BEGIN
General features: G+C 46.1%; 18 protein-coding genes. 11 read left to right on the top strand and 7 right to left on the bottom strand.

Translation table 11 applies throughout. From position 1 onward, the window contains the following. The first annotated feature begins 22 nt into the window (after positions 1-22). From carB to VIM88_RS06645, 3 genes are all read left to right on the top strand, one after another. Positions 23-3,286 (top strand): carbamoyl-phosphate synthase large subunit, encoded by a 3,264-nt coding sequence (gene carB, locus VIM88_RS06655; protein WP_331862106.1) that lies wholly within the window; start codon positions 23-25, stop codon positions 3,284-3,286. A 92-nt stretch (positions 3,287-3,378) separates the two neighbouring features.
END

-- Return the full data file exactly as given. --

General features: G+C 46.1%; 18 protein-coding genes. 11 read left to right on the top strand and 7 right to left on the bottom strand.

Translation table 11 applies throughout. From position 1 onward, the window contains the following. The first annotated feature begins 22 nt into the window (after positions 1-22). From carB to VIM88_RS06645, 3 genes are all read left to right on the top strand, one after another. Positions 23-3,286 (top strand): carbamoyl-phosphate synthase large subunit, encoded by a 3,264-nt coding sequence (gene carB, locus VIM88_RS06655; protein WP_331862106.1) that lies wholly within the window; start codon positions 23-25, stop codon positions 3,284-3,286. A 92-nt stretch (positions 3,287-3,378) separates the two neighbouring features.